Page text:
By Ivan Kipp

During the Hyde Senate hearings on Saturday, 26th at the 2019 Youth and Government State Conference, a bill was presented that seeks to permit the sale of birth control for women at all pharmacies. Delegate Jacqueline Rogers wrote and presented the bill.

Delegate Rogers, as well as those who supported the bill, stressed the importance that while children can be seen as right or wrong if they engage sexual activity, the “most important thing is safety”. Delegate Rogers continued to say during her speech that birth control “should be available for all women”,  and that the denial of it “is an invasion of women’s..lives. Women should be able to explore [their] sexuality”.

The over-the-counter birth control is also available for young women over the age of 15, with a few specific rules for the younger women who aren’t legal adults yet. In the provisions of Section II, it is stated that they are required to provide a valid birth document or another form of valid identification, such as a license. This is also an effort to reduce the amount of unprotected sex, diminished the rate of kids in the foster care system, and grievous abortions, as stated in Section II. Delegate Rogers also said that “15 out of 100 people who use condoms will get pregnant each year,” so birth control should be more available than it currently is.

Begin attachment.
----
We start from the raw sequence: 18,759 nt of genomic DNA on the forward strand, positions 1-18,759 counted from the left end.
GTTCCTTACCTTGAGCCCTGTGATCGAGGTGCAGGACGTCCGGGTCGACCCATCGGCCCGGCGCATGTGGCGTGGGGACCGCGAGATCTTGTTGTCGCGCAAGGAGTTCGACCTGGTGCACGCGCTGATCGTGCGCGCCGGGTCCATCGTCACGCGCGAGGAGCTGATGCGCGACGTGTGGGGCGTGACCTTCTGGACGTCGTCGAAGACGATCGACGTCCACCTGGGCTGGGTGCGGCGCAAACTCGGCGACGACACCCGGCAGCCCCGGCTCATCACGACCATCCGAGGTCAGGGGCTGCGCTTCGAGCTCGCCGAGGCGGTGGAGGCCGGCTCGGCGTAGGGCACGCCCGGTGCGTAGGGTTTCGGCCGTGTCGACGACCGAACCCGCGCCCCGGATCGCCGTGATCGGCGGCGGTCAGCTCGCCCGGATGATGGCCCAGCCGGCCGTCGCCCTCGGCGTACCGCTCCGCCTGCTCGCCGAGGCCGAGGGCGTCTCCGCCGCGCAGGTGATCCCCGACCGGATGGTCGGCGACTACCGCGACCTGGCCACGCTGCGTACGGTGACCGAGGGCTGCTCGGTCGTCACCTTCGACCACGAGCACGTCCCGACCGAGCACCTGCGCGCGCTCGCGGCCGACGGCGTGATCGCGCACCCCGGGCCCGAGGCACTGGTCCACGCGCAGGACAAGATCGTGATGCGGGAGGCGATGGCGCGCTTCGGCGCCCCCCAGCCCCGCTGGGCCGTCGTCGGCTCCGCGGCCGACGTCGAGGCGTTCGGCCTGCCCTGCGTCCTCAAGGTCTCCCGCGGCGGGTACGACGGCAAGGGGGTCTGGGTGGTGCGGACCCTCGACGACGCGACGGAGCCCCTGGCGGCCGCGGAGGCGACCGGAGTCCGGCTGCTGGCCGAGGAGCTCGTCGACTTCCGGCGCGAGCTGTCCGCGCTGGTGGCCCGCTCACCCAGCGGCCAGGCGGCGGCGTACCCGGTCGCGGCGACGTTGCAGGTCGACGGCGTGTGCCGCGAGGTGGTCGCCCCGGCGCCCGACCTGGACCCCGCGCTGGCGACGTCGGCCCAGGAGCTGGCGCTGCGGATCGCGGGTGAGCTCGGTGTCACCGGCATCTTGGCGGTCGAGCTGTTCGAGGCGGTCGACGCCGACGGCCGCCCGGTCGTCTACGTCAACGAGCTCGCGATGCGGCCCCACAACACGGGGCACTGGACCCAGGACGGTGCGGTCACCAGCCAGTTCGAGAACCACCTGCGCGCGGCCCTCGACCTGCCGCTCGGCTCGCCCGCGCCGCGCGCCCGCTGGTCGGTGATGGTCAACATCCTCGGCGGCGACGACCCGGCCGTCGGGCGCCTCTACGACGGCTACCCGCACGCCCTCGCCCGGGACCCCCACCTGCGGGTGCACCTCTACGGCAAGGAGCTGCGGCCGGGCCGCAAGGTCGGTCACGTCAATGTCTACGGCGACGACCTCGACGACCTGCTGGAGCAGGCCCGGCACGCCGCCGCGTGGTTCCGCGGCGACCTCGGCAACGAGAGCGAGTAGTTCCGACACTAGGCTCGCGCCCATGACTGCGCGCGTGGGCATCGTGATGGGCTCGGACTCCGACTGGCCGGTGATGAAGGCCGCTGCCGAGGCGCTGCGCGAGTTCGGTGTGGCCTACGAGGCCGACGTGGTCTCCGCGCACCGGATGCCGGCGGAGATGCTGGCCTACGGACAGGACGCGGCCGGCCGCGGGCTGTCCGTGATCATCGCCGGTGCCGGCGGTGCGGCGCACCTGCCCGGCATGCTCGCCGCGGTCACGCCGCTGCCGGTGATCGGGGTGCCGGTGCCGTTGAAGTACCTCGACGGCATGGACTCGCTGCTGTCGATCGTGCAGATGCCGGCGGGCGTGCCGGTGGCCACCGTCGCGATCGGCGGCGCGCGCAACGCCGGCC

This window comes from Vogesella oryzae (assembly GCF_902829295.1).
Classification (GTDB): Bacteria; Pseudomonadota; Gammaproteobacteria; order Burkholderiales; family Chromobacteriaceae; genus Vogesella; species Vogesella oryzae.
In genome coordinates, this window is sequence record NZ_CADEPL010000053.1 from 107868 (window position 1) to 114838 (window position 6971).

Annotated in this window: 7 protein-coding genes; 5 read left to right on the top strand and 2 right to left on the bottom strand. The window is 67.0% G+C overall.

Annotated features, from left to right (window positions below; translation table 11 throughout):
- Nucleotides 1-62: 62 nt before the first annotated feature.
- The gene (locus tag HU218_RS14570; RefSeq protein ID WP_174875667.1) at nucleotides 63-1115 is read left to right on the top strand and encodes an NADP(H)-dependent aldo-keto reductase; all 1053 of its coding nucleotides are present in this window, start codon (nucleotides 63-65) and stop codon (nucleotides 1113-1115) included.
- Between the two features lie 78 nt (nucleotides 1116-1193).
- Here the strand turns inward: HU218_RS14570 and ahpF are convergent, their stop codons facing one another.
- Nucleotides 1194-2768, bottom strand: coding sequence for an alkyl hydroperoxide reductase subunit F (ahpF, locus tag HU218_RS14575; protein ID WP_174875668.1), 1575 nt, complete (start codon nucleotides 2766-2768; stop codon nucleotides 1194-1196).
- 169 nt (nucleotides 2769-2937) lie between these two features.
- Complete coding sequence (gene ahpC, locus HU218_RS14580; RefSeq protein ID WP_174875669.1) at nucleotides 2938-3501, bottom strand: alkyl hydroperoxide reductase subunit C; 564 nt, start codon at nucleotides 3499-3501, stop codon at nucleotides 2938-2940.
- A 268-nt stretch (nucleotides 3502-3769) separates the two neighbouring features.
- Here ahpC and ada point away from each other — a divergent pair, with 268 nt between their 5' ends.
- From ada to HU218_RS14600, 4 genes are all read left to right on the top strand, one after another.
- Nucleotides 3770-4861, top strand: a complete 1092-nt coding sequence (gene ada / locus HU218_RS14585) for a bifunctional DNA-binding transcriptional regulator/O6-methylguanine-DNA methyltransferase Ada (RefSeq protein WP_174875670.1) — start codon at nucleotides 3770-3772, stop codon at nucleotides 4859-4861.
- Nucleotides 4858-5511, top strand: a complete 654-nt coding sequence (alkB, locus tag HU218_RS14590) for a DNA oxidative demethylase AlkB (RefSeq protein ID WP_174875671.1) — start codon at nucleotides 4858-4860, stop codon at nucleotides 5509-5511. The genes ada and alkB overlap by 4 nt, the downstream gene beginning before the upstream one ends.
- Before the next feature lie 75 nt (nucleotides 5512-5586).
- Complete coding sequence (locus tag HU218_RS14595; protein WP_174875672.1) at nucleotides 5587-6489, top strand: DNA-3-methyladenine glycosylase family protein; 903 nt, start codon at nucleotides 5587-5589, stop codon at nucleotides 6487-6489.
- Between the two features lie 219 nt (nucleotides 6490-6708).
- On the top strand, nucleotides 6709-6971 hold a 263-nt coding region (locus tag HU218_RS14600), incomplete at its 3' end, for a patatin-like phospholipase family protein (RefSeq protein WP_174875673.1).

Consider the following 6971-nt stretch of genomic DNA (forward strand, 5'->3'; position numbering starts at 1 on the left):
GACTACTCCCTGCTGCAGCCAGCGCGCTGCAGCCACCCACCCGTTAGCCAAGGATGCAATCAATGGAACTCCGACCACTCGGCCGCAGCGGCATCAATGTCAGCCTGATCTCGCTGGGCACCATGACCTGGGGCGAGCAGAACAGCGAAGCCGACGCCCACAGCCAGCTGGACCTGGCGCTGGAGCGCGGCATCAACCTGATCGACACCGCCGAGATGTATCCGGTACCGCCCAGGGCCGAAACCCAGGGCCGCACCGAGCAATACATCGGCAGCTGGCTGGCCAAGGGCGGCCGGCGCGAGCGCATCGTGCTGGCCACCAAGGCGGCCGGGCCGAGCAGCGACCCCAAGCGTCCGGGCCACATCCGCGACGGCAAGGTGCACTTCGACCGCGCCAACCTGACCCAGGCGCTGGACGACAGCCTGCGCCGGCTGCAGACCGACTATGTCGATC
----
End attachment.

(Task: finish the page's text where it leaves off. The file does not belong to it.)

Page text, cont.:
While three amendments were presented to alter the bill, only one amendment was adopted which was a change of wording for clarity, so no great changes were made to the bill.

The period set aside for the speeches for and against the bill was quite extensive but held some tension. There were a large number of slips placed in opposition and support of the bill, and the chair continued to not recognize the motion proposed to limit the number of speeches that were being made, which pushed the vote to after lunch. A fellow delegate stated again during their allotted time that truly “the most important thing is safety” for those who were having intercourse. A fellow delegate assisting the opposition responded that actually, the intercourse being had “makes them more predisposed to getting STD’s,”.

In the end, the bill for over the counter birth control failed to pass in the Hyde Senate during the second hearing period despite a very well received support for the access of birth control at pharmacies for adults and younger women.